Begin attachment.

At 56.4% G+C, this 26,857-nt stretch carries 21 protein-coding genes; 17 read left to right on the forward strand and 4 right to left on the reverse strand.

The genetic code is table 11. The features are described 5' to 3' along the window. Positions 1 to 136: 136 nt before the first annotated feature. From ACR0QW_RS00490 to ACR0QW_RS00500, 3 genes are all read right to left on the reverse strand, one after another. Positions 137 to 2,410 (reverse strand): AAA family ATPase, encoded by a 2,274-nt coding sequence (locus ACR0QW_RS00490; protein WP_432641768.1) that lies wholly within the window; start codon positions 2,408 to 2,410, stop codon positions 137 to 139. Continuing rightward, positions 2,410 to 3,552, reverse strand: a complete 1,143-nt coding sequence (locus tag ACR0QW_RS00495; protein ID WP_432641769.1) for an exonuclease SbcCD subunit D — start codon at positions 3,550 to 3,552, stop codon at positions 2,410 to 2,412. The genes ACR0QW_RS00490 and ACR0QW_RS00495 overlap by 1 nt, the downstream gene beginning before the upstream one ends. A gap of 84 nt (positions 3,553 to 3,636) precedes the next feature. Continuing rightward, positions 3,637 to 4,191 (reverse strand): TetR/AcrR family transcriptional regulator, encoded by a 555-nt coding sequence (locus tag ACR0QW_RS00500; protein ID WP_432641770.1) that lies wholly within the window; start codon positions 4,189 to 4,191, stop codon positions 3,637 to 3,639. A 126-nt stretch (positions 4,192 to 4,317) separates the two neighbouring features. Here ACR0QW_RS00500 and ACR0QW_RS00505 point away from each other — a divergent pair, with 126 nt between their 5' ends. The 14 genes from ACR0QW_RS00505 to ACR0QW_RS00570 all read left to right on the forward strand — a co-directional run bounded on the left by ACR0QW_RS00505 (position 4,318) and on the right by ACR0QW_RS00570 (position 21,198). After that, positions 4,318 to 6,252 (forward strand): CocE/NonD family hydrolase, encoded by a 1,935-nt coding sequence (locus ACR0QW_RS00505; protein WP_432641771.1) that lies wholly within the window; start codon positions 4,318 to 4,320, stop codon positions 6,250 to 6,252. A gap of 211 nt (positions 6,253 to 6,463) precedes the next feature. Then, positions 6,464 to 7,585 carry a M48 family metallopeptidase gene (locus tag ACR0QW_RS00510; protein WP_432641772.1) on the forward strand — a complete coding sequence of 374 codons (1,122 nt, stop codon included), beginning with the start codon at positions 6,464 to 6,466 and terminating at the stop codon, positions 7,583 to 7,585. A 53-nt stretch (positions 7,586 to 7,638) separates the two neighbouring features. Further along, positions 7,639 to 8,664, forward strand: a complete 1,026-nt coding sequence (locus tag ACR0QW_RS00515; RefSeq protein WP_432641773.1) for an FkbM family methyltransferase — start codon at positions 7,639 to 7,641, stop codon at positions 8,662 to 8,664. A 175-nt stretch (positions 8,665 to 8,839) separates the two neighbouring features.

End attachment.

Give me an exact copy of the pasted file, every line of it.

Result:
At 56.4% G+C, this 26,857-nt stretch carries 21 protein-coding genes; 17 read left to right on the forward strand and 4 right to left on the reverse strand.

The genetic code is table 11. The features are described 5' to 3' along the window. Positions 1 to 136: 136 nt before the first annotated feature. From ACR0QW_RS00490 to ACR0QW_RS00500, 3 genes are all read right to left on the reverse strand, one after another. Positions 137 to 2,410 (reverse strand): AAA family ATPase, encoded by a 2,274-nt coding sequence (locus ACR0QW_RS00490; protein WP_432641768.1) that lies wholly within the window; start codon positions 2,408 to 2,410, stop codon positions 137 to 139. Continuing rightward, positions 2,410 to 3,552, reverse strand: a complete 1,143-nt coding sequence (locus tag ACR0QW_RS00495; protein ID WP_432641769.1) for an exonuclease SbcCD subunit D — start codon at positions 3,550 to 3,552, stop codon at positions 2,410 to 2,412. The genes ACR0QW_RS00490 and ACR0QW_RS00495 overlap by 1 nt, the downstream gene beginning before the upstream one ends. A gap of 84 nt (positions 3,553 to 3,636) precedes the next feature. Continuing rightward, positions 3,637 to 4,191 (reverse strand): TetR/AcrR family transcriptional regulator, encoded by a 555-nt coding sequence (locus tag ACR0QW_RS00500; protein ID WP_432641770.1) that lies wholly within the window; start codon positions 4,189 to 4,191, stop codon positions 3,637 to 3,639. A 126-nt stretch (positions 4,192 to 4,317) separates the two neighbouring features. Here ACR0QW_RS00500 and ACR0QW_RS00505 point away from each other — a divergent pair, with 126 nt between their 5' ends. The 14 genes from ACR0QW_RS00505 to ACR0QW_RS00570 all read left to right on the forward strand — a co-directional run bounded on the left by ACR0QW_RS00505 (position 4,318) and on the right by ACR0QW_RS00570 (position 21,198). After that, positions 4,318 to 6,252 (forward strand): CocE/NonD family hydrolase, encoded by a 1,935-nt coding sequence (locus ACR0QW_RS00505; protein WP_432641771.1) that lies wholly within the window; start codon positions 4,318 to 4,320, stop codon positions 6,250 to 6,252. A gap of 211 nt (positions 6,253 to 6,463) precedes the next feature. Then, positions 6,464 to 7,585 carry a M48 family metallopeptidase gene (locus tag ACR0QW_RS00510; protein WP_432641772.1) on the forward strand — a complete coding sequence of 374 codons (1,122 nt, stop codon included), beginning with the start codon at positions 6,464 to 6,466 and terminating at the stop codon, positions 7,583 to 7,585. A 53-nt stretch (positions 7,586 to 7,638) separates the two neighbouring features. Further along, positions 7,639 to 8,664, forward strand: a complete 1,026-nt coding sequence (locus tag ACR0QW_RS00515; RefSeq protein WP_432641773.1) for an FkbM family methyltransferase — start codon at positions 7,639 to 7,641, stop codon at positions 8,662 to 8,664. A 175-nt stretch (positions 8,665 to 8,839) separates the two neighbouring features.